NTM Culture, Biorepository and Coordinating Core
Within the CF microbiome, NTM are a distinct group of organisms, with over 170 different species and subspecies that vary markedly in pathogenicity. Progress in clinical research has been slow, as NTM infection is not a reportable disease and requires highly specialized culture techniques. A fundamental obstacle for both clinicians and researchers is the lack of access to state-of-the-art laboratory support to culture and identify organisms using molecular tools. NJH is the home to the largest mycobacteria treatment program in the United States, and offers the world-class facilities for mycobacterial culture, drug pharmacokinetic, and molecular diagnostics that are needed to systematically study NTM infections in the context of CF. While currently many physicians nationwide send NTM isolates or raw sputum samples to NJH for identification or expanded drug-susceptibility testing (DST), there is no mechanism in place to identify which samples originate from CF patients, or to integrate these results within the context of the Care Center Network. Following a model successfully developed by Dr. John LiPuma at the University of Michigan within the CFF-supported B. cepacia Research Laboratory and Repository, isolates submitted from within the CF Care Center Network will be tracked and undergo additional analysis. In addition to identification and DST, strains within the same subspecies will be forwarded to the Molecular Core (described below) for genetic fingerprinting, for the purpose of monitoring of clonal strains within Centers and between Centers. If detected, the Core will inform the Care Centers of the potential that transmission is occurring. In addition, these isolates will be banked for future analysis, as the methods available for analysis of clonality is evolving rapidly. Dr. LiPuma has advised in the development of this RDP, and is serving on the External Advisory Committee.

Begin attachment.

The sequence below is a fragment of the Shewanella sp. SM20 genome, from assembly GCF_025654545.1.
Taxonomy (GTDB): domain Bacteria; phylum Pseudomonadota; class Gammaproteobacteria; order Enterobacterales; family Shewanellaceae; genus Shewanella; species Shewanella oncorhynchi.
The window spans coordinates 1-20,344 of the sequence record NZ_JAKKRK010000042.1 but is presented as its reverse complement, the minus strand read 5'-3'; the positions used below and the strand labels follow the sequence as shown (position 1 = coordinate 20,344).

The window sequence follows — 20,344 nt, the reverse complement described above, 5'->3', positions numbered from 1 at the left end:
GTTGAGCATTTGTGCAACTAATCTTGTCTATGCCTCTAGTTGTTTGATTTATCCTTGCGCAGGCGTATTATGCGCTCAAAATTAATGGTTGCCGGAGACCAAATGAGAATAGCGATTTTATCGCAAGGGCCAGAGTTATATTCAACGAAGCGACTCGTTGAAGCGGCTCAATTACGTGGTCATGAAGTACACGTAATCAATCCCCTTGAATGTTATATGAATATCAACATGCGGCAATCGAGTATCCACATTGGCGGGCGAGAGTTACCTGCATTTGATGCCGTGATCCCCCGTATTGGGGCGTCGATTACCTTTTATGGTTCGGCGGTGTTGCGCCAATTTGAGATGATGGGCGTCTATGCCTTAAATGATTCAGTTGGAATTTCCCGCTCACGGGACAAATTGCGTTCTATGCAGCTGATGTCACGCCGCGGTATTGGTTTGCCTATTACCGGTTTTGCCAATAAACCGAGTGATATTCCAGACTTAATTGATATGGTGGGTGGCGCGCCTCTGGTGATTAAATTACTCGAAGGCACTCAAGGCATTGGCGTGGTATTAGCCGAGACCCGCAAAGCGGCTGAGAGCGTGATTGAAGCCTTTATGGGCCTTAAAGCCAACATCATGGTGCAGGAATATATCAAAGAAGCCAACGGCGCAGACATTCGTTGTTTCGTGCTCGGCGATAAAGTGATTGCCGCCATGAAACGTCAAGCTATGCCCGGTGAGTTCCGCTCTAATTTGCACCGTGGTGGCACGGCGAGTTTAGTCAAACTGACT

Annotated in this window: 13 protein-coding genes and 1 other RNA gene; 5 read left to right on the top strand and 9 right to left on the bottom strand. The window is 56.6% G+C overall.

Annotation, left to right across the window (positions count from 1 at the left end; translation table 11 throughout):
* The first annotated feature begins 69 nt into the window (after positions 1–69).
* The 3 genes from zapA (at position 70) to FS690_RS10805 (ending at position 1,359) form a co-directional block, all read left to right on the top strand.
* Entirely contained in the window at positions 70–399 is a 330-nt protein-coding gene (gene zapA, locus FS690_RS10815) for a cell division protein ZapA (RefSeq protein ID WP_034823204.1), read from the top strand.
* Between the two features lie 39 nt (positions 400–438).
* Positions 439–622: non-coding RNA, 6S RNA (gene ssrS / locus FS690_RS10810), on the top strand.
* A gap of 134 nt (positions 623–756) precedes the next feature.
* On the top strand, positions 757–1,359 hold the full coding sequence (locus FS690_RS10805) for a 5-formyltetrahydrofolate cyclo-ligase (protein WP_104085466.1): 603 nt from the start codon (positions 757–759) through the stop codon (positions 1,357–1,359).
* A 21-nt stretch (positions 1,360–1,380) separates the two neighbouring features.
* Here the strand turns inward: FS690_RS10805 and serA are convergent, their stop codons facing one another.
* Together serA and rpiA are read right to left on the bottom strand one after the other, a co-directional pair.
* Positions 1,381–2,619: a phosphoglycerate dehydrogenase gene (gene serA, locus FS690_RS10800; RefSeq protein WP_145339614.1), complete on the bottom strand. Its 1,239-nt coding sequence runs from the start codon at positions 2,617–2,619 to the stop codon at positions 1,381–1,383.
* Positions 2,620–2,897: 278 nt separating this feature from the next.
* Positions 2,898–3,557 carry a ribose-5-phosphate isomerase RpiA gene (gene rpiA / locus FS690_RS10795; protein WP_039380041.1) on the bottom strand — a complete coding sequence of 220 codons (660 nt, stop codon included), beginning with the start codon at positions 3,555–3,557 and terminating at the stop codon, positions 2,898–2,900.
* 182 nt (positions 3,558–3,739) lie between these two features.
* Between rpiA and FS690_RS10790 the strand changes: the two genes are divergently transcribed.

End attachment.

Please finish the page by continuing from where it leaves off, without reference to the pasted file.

Therefore, we propose to establish an NTM Culture, Biorepository, and Coordinating Core under the direction of Charles Daley and Max Salfinger, to support the clinical care of CF patients within the CFF Care Center Network, as well as translational research and clinical trials. This Core will work in a synchronized fashion with the Molecular and Clinical Research Cores proposed in this application, as well as the Pilot Project.
The central mission of the NTM Culture, Biorepository, and Coordinating Core are to provide:
Essential state-of-the-art culture
Drug susceptibility testing (when requested),
Banking of isolates and distribution to qualified investigators
Coordination of data and communication of results to CF Centers.
Specific aims are contained within the core proposal.